In Sign of Rift Over Trump, EU Parliament Nixes Own Trade Report

Date: March 15, 2019
Source: Bloomberg
MEMA Industry News Editor’s Note: The EU is a critical trading partner for the U.S. and, particularly, for vehicle parts manufacturers. Last December, MEMA commented and testified about its support for the U.S. to strengthen our trading relationship with the EU. MEMA also has argued consistently that the parties must agree to terms related to the current Section 232 tariffs on steel and aluminum and any potential Section 232 tariffs on automobiles and automotive parts. These current and potential tariffs negatively impact vehicle parts suppliers, the largest sector of manufacturing jobs in the United States. Visit the MEMA Trade Resources page for more information about trade talks or contact Ann Wilson or Leigh Merino.
 
The European Parliament took the rare step of silencing itself on March 14, signaling how splintered views are in Europe about trade policy toward U.S. President Donald Trump.
 
The European Union assembly in Strasbourg, France, threw out its own draft resolution on trans-Atlantic commercial ties.
 
The rejection of the non-binding report came minutes after left-of-center political groups pushed through a floor amendment saying EU trade chief Cecilia Malmstrom should be denied the green light for negotiations with the U.S. on cutting industrial tariffs.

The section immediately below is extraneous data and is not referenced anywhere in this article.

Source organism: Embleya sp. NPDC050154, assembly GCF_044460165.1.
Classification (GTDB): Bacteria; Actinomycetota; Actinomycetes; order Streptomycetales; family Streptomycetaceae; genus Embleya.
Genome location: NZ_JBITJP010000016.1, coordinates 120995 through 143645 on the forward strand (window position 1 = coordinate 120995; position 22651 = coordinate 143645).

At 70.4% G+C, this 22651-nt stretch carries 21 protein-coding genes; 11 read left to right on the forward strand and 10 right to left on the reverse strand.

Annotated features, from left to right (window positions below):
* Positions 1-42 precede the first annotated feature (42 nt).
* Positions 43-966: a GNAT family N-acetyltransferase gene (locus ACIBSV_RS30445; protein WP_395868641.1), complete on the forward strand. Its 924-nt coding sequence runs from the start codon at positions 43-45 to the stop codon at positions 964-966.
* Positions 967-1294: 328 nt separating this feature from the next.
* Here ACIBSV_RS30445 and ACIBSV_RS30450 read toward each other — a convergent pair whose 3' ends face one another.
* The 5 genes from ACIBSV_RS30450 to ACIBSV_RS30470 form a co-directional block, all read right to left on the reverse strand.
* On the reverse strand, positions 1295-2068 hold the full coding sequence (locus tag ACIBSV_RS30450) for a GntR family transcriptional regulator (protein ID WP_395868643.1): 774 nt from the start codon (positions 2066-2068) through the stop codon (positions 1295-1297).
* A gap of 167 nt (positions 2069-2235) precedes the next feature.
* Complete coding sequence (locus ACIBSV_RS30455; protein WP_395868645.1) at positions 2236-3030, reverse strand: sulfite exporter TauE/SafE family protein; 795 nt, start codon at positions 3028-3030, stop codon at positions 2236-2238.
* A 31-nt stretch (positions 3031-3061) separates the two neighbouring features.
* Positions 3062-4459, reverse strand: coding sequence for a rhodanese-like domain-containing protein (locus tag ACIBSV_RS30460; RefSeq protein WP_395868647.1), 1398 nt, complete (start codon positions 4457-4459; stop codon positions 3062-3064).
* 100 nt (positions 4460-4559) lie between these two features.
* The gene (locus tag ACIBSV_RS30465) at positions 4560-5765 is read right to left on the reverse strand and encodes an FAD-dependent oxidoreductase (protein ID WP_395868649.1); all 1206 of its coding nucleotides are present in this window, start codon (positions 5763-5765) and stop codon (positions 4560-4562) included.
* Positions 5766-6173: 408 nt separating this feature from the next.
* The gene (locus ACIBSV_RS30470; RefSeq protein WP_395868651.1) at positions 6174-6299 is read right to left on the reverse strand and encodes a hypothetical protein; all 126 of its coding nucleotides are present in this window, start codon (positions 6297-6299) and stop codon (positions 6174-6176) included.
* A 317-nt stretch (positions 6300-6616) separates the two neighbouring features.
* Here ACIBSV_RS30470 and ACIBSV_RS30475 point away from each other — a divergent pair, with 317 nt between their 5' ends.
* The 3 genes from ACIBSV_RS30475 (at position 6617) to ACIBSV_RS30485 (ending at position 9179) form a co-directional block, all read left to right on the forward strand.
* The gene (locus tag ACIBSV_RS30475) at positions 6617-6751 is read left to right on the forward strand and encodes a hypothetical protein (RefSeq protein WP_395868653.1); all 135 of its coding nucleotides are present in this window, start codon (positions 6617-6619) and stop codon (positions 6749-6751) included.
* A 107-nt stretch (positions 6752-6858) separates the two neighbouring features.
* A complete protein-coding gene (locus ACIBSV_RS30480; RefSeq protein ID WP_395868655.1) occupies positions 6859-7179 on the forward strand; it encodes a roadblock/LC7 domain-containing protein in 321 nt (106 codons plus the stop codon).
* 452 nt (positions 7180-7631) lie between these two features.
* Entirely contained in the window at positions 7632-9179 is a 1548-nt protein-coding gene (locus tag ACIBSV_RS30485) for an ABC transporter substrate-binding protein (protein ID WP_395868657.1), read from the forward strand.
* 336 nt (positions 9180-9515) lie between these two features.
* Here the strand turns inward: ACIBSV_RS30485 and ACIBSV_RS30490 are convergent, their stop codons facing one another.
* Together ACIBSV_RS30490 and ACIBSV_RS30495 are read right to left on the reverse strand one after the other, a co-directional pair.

Such a demand would have dented a push by Malmstrom to gain permission from EU governments to start the trans-Atlantic talks. As a result, right-of-center members turned against the whole report.
 
Malmstrom is rushing to begin the market-opening deliberations with the U.S. in a bid to show Trump progress by the EU in enacting a July 2018 political accord that he reached with her boss, European Commission President Jean-Claude Juncker.
 
The Trump-Juncker deal suspended the threat of U.S. levies on EU cars and auto parts that would be based on the same national-security grounds used by Trump to apply controversial duties last year on foreign steel and aluminum. At the same time, the pact eight months ago expressed a desire to resolve the dispute over the American metal levies, which prompted the European side to retaliate with tit-for-tat duties.
 
The left-wing forces in the 28-nation Parliament on March 14 linked their call for EU governments to deny Malmstrom a negotiating mandate to a separate amendment they submitted saying the bloc should refrain from beginning trans-Atlantic trade talks until Trump lifts the steel and aluminum tariffs.
 
Malmstrom and Juncker have made the removal of the U.S. metal duties -- 25 percent on steel and 10 percent on aluminum -- a condition for concluding the planned negotiations with the Trump administration.
 
In the EU Parliament on March 13, Malmstrom signaled the bloc’s governments were on track to approve within weeks a mandate for negotiations with the U.S. to cut industrial tariffs.
 
She also reiterated an EU warning of retaliation against any U.S. automotive levies while airing hope such an escalation of trans-Atlantic commercial tensions will be avoided.
 
“I hope, of course, that wisdom will prevail and that this will not happen so we can continue to work on mutually beneficial outcomes to build this relationship,” Malmstrom said.
Printer-friendly version